Let’s consider a Bible passage from Matthew 9:9-13...
9 As Jesus passed on from there, he saw a man named Matthew sitting at the customs post. He said to him, “Follow me.” And he got up and followed him. 10 While he was at table in his house, many tax collectors and sinners came and sat with Jesus and his disciples. 11 The Pharisees saw this and said to his disciples, “Why does your teacher eat with tax collectors and sinners?” 12 He heard this and said, “Those who are well do not need a physician, but the sick do. 13 Go and learn the meaning of the words, ‘I desire mercy, not sacrifice.’ I did not come to call the righteous but sinners.”
From what we know about what Jesus taught, there is one thing we can never forget:
- Major Premise: Jesus came to call the sinners, not the righteous.
- Minor Premise: Jesus came to call us.
- Conclusion: Therefore, We are sinners.
If we forget this fact, then we run the risk of becoming like the Pharisees, looking upon others as sinners, but giving no thought to our own sins. If we give no thought to our own sins, how can we repent of the evil done? The fact is, there are two types of sinners out there—those who acknowledge what they do is wrong, and those who do not acknowledge what they do is wrong. Jesus was calling the Pharisees to conversion as well. But the Pharisees did not acknowledge their own sinfulness. Instead, they assumed that because they kept the law strictly and did not commit the sins of the tax collectors, they were righteous before God. But actually, they merely committed different sins and still need the attitude of metanoia—the change of heart—which means they regret the wrong they did and turn back to seek God. If they did this, they would receive God’s grace.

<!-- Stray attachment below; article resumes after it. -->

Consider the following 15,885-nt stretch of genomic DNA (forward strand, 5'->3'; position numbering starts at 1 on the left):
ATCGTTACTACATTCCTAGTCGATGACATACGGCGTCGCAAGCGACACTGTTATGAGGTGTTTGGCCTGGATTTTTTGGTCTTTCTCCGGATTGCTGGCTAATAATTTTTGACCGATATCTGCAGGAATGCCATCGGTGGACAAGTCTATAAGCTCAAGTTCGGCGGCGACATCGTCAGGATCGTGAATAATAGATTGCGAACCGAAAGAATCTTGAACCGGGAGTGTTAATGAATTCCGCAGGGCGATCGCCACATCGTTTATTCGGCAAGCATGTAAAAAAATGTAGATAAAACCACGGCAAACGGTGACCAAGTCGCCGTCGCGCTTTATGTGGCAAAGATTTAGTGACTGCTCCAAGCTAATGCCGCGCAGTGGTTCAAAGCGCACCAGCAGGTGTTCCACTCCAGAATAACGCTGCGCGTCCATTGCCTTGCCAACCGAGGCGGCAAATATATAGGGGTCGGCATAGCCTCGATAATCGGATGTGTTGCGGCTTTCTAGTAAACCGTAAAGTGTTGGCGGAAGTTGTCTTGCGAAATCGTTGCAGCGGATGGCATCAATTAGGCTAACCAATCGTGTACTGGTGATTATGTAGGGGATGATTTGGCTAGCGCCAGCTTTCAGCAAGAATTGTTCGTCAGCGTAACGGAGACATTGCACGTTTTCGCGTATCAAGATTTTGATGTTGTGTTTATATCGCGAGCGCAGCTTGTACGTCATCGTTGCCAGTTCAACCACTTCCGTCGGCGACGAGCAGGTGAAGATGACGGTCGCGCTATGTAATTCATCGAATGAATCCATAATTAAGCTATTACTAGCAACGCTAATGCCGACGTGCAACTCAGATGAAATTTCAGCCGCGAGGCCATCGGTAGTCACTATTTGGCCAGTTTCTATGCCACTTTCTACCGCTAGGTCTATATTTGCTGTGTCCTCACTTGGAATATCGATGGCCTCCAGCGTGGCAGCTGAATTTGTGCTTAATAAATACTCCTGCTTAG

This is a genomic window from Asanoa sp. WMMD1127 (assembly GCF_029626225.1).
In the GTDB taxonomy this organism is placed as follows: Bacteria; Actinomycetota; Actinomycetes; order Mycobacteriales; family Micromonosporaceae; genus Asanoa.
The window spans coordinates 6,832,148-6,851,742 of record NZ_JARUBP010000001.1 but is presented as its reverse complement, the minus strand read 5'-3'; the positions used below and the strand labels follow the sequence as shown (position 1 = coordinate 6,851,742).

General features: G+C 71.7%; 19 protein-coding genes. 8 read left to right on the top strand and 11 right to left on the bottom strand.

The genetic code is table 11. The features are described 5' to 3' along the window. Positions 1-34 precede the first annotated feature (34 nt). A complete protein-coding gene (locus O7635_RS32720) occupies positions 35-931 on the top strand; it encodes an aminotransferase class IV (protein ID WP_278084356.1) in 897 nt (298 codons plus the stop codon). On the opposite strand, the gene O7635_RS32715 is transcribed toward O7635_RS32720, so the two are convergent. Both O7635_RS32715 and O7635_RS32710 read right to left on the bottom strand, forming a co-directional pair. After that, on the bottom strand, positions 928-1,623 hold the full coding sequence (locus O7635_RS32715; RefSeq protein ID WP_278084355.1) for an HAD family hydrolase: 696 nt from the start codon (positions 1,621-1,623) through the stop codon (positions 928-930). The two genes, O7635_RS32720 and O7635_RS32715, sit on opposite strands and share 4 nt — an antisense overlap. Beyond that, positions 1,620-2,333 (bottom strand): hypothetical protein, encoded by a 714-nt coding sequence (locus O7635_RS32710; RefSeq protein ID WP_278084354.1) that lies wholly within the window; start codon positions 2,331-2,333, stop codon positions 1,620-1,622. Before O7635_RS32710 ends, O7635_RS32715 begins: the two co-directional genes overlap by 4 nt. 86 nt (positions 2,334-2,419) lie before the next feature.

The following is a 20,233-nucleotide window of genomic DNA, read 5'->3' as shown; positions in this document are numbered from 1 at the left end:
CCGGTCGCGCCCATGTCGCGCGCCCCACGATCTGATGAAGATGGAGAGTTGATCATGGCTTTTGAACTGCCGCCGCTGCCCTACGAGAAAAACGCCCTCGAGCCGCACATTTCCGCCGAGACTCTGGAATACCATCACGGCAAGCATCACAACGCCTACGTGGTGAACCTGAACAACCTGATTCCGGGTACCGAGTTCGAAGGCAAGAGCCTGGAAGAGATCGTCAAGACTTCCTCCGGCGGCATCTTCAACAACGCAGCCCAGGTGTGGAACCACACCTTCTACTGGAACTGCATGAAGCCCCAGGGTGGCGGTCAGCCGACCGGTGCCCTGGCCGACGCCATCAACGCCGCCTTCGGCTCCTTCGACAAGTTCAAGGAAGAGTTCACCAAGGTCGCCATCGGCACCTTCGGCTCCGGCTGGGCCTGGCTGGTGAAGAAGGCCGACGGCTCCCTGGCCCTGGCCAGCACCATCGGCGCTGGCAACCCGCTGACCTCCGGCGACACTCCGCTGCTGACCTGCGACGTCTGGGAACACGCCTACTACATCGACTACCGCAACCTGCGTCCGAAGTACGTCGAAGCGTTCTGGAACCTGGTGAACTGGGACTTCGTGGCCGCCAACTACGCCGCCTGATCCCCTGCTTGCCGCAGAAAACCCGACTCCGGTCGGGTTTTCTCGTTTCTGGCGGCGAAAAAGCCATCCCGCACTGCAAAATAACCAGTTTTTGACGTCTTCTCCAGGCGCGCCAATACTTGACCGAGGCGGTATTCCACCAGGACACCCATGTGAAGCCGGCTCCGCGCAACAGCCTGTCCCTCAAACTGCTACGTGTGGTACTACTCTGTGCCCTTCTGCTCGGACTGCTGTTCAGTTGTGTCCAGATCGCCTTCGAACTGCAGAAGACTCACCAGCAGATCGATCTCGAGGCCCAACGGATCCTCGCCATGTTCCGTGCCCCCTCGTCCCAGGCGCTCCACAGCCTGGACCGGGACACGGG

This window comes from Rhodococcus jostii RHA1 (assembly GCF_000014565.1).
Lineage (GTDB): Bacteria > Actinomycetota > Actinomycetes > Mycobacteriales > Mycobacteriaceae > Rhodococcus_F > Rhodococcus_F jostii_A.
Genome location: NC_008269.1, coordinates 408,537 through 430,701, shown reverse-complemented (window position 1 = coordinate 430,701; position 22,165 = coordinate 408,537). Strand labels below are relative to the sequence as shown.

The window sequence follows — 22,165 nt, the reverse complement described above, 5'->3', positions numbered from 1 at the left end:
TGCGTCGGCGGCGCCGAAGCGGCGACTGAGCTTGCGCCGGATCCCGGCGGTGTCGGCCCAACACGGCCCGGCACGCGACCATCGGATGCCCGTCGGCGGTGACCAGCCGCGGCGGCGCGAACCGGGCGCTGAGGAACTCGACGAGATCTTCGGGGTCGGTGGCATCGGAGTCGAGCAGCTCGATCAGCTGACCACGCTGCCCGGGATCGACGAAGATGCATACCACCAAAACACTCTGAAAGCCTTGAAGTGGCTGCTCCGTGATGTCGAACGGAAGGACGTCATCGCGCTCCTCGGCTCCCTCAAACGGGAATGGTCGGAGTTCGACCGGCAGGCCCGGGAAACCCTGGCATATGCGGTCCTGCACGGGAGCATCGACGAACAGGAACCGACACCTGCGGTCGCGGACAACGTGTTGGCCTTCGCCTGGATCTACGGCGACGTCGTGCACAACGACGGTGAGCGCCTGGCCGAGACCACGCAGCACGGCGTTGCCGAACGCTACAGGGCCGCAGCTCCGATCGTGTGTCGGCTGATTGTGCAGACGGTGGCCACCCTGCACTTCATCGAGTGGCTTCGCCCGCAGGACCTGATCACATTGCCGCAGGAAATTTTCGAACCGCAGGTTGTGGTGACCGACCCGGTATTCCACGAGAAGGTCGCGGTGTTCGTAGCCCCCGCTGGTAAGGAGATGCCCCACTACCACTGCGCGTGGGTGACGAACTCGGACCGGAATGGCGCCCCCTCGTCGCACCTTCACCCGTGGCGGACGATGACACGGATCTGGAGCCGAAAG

Likewise, if we think our own religious practices and the fact that we do not commit notorious sins to make us righteous before God, we are behaving in the same way as the Pharisees did. Let us consider the words of St. Augustine in his Commentary on Psalm 40...
Who is there can calculate the number of the hairs of his head? Much less can he tell the number of his sins, which exceed the number of the hairs of his head. They seem to be minute; but they are many in number. You have guarded against great ones; you do not now commit adultery, or murder; you do not plunder the property of others; you do not blaspheme; and do not bear false witness; those are the weightier kind of sins. You have guarded against great sins, what are you doing about your smaller ones? You have cast off the weight; beware lest the sand overwhelm you.
[Augustine of Hippo, Psalm 40, #21, in Saint Augustin: Expositions on the Book of Psalms, ed. Philip Schaff, trans. A. Cleveland Coxe, vol. 8, A Select Library of the Nicene and Post-Nicene Fathers of the Christian Church, First Series (New York: Christian Literature Company, 1888), 126.]
St. Augustine raises an excellent point here. Let us not think that just because we may not have notorious sins on our conscience that we are free of sin. We can be damned by a multitude of sins that we dismiss as unimportant compared to the sins of others. This is why we must not rest on the assumption that our actions are good enough, compared to the sins of others. The saints sought the grace of God and struggled against their sins out of love for Him. We must go and do likewise.